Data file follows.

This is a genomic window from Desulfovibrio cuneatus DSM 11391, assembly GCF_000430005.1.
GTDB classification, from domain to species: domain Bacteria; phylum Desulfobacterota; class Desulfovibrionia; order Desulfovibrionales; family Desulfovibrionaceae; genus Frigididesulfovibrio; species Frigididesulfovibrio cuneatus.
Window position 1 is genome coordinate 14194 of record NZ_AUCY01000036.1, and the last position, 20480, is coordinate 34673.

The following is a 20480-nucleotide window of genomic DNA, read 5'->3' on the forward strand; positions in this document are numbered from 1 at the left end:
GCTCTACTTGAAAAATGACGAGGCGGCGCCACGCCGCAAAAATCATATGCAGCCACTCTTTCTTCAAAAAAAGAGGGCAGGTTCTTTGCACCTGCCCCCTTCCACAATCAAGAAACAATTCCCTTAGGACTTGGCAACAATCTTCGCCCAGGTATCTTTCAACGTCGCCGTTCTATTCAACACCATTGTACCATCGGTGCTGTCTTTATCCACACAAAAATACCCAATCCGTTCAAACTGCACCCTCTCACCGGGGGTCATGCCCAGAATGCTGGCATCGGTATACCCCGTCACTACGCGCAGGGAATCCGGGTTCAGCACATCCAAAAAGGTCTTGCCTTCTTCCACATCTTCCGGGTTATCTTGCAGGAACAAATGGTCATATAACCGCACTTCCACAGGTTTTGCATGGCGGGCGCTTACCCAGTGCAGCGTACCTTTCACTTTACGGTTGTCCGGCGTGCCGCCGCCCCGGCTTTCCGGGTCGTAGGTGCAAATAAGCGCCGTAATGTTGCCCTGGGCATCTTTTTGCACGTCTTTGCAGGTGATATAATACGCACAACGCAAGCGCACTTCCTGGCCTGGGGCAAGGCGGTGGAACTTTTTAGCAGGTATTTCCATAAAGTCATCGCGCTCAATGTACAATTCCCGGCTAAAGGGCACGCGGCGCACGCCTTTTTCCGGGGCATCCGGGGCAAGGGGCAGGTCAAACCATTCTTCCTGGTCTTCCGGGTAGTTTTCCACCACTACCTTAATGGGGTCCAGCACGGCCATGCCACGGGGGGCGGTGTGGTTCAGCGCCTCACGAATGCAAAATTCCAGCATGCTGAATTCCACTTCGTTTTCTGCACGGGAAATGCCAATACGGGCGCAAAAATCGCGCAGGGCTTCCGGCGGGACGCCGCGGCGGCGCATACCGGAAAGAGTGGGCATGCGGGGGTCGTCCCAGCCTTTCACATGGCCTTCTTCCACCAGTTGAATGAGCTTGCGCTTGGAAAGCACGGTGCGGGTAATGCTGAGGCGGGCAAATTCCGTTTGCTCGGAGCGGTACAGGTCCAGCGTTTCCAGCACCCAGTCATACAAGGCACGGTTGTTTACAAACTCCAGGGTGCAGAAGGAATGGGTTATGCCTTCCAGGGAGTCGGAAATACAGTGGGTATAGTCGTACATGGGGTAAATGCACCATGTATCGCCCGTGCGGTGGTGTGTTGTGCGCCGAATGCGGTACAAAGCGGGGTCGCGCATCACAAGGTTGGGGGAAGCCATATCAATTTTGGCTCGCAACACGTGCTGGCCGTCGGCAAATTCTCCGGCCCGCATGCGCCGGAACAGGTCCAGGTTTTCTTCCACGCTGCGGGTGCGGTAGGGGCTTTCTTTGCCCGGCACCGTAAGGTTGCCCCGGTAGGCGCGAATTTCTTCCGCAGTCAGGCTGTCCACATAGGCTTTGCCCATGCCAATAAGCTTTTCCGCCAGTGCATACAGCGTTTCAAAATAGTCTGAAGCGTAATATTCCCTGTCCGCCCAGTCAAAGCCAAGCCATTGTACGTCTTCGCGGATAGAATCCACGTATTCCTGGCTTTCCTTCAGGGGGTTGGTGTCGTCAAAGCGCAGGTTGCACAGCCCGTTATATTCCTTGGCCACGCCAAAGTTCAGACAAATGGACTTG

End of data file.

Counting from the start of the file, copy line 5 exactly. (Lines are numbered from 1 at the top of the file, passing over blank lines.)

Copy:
GCTCTACTTGAAAAATGACGAGGCGGCGCCACGCCGCAAAAATCATATGCAGCCACTCTTTCTTCAAAAAAAGAGGGCAGGTTCTTTGCACCTGCCCCCTTCCACAATCAAGAAACAATTCCCTTAGGACTTGGCAACAATCTTCGCCCAGGTATCTTTCAACGTCGCCGTTCTATTCAACACCATTGTACCATCGGTGCTGTCTTTATCCACACAAAAATACCCAATCCGTTCAAACTGCACCCTCTCACCGGGGGTCATGCCCAGAATGCTGGCATCGGTATACCCCGTCACTACGCGCAGGGAATCCGGGTTCAGCACATCCAAAAAGGTCTTGCCTTCTTCCACATCTTCCGGGTTATCTTGCAGGAACAAATGGTCATATAACCGCACTTCCACAGGTTTTGCATGGCGGGCGCTTACCCAGTGCAGCGTACCTTTCACTTTACGGTTGTCCGGCGTGCCGCCGCCCCGGCTTTCCGGGTCGTAGGTGCAAATAAGCGCCGTAATGTTGCCCTGGGCATCTTTTTGCACGTCTTTGCAGGTGATATAATACGCACAACGCAAGCGCACTTCCTGGCCTGGGGCAAGGCGGTGGAACTTTTTAGCAGGTATTTCCATAAAGTCATCGCGCTCAATGTACAATTCCCGGCTAAAGGGCACGCGGCGCACGCCTTTTTCCGGGGCATCCGGGGCAAGGGGCAGGTCAAACCATTCTTCCTGGTCTTCCGGGTAGTTTTCCACCACTACCTTAATGGGGTCCAGCACGGCCATGCCACGGGGGGCGGTGTGGTTCAGCGCCTCACGAATGCAAAATTCCAGCATGCTGAATTCCACTTCGTTTTCTGCACGGGAAATGCCAATACGGGCGCAAAAATCGCGCAGGGCTTCCGGCGGGACGCCGCGGCGGCGCATACCGGAAAGAGTGGGCATGCGGGGGTCGTCCCAGCCTTTCACATGGCCTTCTTCCACCAGTTGAATGAGCTTGCGCTTGGAAAGCACGGTGCGGGTAATGCTGAGGCGGGCAAATTCCGTTTGCTCGGAGCGGTACAGGTCCAGCGTTTCCAGCACCCAGTCATACAAGGCACGGTTGTTTACAAACTCCAGGGTGCAGAAGGAATGGGTTATGCCTTCCAGGGAGTCGGAAATACAGTGGGTATAGTCGTACATGGGGTAAATGCACCATGTATCGCCCGTGCGGTGGTGTGTTGTGCGCCGAATGCGGTACAAAGCGGGGTCGCGCATCACAAGGTTGGGGGAAGCCATATCAATTTTGGCTCGCAACACGTGCTGGCCGTCGGCAAATTCTCCGGCCCGCATGCGCCGGAACAGGTCCAGGTTTTCTTCCACGCTGCGGGTGCGGTAGGGGCTTTCTTTGCCCGGCACCGTAAGGTTGCCCCGGTAGGCGCGAATTTCTTCCGCAGTCAGGCTGTCCACATAGGCTTTGCCCATGCCAATAAGCTTTTCCGCCAGTGCATACAGCGTTTCAAAATAGTCTGAAGCGTAATATTCCCTGTCCGCCCAGTCAAAGCCAAGCCATTGTACGTCTTCGCGGATAGAATCCACGTATTCCTGGCTTTCCTTCAGGGGGTTGGTGTCGTCAAAGCGCAGGTTGCACAGCCCGTTATATTCCTTGGCCACGCCAAAGTTCAGACAAATGGACTTG